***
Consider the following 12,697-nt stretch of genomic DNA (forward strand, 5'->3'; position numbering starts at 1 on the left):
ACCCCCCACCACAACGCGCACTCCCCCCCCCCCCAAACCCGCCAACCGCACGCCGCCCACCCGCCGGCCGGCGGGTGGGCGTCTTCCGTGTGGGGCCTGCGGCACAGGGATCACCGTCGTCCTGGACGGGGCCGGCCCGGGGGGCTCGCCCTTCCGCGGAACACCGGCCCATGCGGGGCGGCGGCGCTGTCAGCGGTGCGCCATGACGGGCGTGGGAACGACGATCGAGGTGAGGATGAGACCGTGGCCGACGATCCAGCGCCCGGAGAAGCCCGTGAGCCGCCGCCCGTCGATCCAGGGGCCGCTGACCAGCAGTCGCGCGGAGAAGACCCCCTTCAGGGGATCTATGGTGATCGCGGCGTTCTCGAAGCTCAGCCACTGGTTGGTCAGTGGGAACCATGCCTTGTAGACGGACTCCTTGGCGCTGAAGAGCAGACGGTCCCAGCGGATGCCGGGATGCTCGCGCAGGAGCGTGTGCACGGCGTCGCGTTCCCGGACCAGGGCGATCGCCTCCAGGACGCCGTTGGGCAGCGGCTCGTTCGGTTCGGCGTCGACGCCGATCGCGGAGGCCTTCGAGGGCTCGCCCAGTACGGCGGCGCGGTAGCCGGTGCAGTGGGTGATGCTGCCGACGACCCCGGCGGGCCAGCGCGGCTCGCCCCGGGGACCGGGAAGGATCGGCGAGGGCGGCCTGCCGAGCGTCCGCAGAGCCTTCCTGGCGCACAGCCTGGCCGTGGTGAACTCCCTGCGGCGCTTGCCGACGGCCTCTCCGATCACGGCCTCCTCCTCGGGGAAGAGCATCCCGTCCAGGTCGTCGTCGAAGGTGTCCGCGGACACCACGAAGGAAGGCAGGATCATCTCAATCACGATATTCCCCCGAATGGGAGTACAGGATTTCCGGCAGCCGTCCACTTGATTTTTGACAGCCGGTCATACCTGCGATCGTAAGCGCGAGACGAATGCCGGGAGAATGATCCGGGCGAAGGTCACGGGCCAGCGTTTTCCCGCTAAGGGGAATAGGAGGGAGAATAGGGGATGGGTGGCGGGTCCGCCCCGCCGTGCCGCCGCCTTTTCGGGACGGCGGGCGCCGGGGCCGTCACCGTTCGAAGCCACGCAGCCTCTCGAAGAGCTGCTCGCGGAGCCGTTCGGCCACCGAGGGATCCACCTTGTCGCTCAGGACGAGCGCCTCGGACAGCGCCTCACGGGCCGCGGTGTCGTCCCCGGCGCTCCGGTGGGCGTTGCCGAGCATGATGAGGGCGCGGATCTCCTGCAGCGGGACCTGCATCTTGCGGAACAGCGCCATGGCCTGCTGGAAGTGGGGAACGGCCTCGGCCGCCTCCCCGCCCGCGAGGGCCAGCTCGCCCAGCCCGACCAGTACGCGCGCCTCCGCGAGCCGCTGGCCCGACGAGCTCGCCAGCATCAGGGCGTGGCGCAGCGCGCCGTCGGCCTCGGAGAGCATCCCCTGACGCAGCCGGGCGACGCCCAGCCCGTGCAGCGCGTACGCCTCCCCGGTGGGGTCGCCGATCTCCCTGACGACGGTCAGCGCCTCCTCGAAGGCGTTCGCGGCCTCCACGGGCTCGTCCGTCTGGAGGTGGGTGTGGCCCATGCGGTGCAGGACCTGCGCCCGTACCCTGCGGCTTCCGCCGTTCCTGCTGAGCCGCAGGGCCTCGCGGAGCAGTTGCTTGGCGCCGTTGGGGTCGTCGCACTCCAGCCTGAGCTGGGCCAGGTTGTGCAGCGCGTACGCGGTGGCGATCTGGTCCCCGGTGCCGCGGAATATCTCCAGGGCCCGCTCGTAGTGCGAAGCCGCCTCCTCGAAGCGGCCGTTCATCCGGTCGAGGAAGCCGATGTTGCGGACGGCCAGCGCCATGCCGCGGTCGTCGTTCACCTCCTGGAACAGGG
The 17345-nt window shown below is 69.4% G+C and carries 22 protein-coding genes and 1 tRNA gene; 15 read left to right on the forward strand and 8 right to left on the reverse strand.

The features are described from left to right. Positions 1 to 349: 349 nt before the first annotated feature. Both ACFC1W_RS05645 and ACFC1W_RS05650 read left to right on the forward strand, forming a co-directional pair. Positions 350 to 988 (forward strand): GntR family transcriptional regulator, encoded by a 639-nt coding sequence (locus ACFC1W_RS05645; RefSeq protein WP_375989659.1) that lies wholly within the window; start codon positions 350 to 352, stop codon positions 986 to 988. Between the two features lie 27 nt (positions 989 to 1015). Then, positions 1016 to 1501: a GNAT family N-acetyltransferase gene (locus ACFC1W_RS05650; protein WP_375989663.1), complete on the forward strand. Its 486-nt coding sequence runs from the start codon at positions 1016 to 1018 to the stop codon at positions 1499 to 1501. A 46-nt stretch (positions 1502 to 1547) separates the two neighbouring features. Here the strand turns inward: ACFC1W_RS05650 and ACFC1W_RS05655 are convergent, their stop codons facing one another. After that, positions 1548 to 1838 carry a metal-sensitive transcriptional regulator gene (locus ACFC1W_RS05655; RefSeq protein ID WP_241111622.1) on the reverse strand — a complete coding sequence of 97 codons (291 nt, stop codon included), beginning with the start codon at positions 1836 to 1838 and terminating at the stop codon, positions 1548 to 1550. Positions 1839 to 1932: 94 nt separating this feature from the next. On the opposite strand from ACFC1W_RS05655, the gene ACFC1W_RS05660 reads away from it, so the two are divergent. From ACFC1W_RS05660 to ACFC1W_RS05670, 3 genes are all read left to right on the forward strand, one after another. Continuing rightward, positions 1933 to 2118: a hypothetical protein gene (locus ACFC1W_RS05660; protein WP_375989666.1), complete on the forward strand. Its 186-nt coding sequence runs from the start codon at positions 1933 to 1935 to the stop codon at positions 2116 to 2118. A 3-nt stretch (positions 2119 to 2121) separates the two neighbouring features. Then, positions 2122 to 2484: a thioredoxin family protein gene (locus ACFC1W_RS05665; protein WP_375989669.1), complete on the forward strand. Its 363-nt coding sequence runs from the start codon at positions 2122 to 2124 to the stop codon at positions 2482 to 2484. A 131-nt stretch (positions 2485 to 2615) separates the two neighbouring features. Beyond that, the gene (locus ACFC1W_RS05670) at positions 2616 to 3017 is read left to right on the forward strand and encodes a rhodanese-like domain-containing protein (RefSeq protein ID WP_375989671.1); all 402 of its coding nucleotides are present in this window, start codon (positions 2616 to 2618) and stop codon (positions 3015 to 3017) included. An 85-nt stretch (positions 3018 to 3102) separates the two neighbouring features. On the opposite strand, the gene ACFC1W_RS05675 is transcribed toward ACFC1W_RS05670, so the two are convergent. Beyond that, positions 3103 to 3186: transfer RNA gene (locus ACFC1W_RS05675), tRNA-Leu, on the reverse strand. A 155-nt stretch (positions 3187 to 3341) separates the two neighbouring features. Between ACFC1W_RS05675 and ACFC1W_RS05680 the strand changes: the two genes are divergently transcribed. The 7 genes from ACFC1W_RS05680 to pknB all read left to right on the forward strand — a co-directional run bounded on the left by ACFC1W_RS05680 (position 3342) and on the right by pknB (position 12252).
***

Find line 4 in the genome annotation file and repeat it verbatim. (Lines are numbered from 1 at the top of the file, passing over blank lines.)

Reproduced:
The features are described from left to right. Positions 1 to 349: 349 nt before the first annotated feature. Both ACFC1W_RS05645 and ACFC1W_RS05650 read left to right on the forward strand, forming a co-directional pair. Positions 350 to 988 (forward strand): GntR family transcriptional regulator, encoded by a 639-nt coding sequence (locus ACFC1W_RS05645; RefSeq protein WP_375989659.1) that lies wholly within the window; start codon positions 350 to 352, stop codon positions 986 to 988. Between the two features lie 27 nt (positions 989 to 1015). Then, positions 1016 to 1501: a GNAT family N-acetyltransferase gene (locus ACFC1W_RS05650; protein WP_375989663.1), complete on the forward strand. Its 486-nt coding sequence runs from the start codon at positions 1016 to 1018 to the stop codon at positions 1499 to 1501. A 46-nt stretch (positions 1502 to 1547) separates the two neighbouring features. Here the strand turns inward: ACFC1W_RS05650 and ACFC1W_RS05655 are convergent, their stop codons facing one another. After that, positions 1548 to 1838 carry a metal-sensitive transcriptional regulator gene (locus ACFC1W_RS05655; RefSeq protein ID WP_241111622.1) on the reverse strand — a complete coding sequence of 97 codons (291 nt, stop codon included), beginning with the start codon at positions 1836 to 1838 and terminating at the stop codon, positions 1548 to 1550. Positions 1839 to 1932: 94 nt separating this feature from the next. On the opposite strand from ACFC1W_RS05655, the gene ACFC1W_RS05660 reads away from it, so the two are divergent. From ACFC1W_RS05660 to ACFC1W_RS05670, 3 genes are all read left to right on the forward strand, one after another. Continuing rightward, positions 1933 to 2118: a hypothetical protein gene (locus ACFC1W_RS05660; protein WP_375989666.1), complete on the forward strand. Its 186-nt coding sequence runs from the start codon at positions 1933 to 1935 to the stop codon at positions 2116 to 2118. A 3-nt stretch (positions 2119 to 2121) separates the two neighbouring features. Then, positions 2122 to 2484: a thioredoxin family protein gene (locus ACFC1W_RS05665; protein WP_375989669.1), complete on the forward strand. Its 363-nt coding sequence runs from the start codon at positions 2122 to 2124 to the stop codon at positions 2482 to 2484. A 131-nt stretch (positions 2485 to 2615) separates the two neighbouring features. Beyond that, the gene (locus ACFC1W_RS05670) at positions 2616 to 3017 is read left to right on the forward strand and encodes a rhodanese-like domain-containing protein (RefSeq protein ID WP_375989671.1); all 402 of its coding nucleotides are present in this window, start codon (positions 2616 to 2618) and stop codon (positions 3015 to 3017) included. An 85-nt stretch (positions 3018 to 3102) separates the two neighbouring features. On the opposite strand, the gene ACFC1W_RS05675 is transcribed toward ACFC1W_RS05670, so the two are convergent. Beyond that, positions 3103 to 3186: transfer RNA gene (locus ACFC1W_RS05675), tRNA-Leu, on the reverse strand. A 155-nt stretch (positions 3187 to 3341) separates the two neighbouring features. Between ACFC1W_RS05675 and ACFC1W_RS05680 the strand changes: the two genes are divergently transcribed. The 7 genes from ACFC1W_RS05680 to pknB all read left to right on the forward strand — a co-directional run bounded on the left by ACFC1W_RS05680 (position 3342) and on the right by pknB (position 12252).